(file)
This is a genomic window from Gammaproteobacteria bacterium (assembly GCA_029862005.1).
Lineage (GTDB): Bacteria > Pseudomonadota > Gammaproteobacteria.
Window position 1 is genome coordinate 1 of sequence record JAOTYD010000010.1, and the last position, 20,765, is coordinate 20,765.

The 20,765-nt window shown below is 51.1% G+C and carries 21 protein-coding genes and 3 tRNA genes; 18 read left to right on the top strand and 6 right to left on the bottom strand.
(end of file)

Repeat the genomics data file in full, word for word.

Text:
This is a genomic window from Gammaproteobacteria bacterium (assembly GCA_029862005.1).
Lineage (GTDB): Bacteria > Pseudomonadota > Gammaproteobacteria.
Window position 1 is genome coordinate 1 of sequence record JAOTYD010000010.1, and the last position, 20,765, is coordinate 20,765.

The 20,765-nt window shown below is 51.1% G+C and carries 21 protein-coding genes and 3 tRNA genes; 18 read left to right on the top strand and 6 right to left on the bottom strand.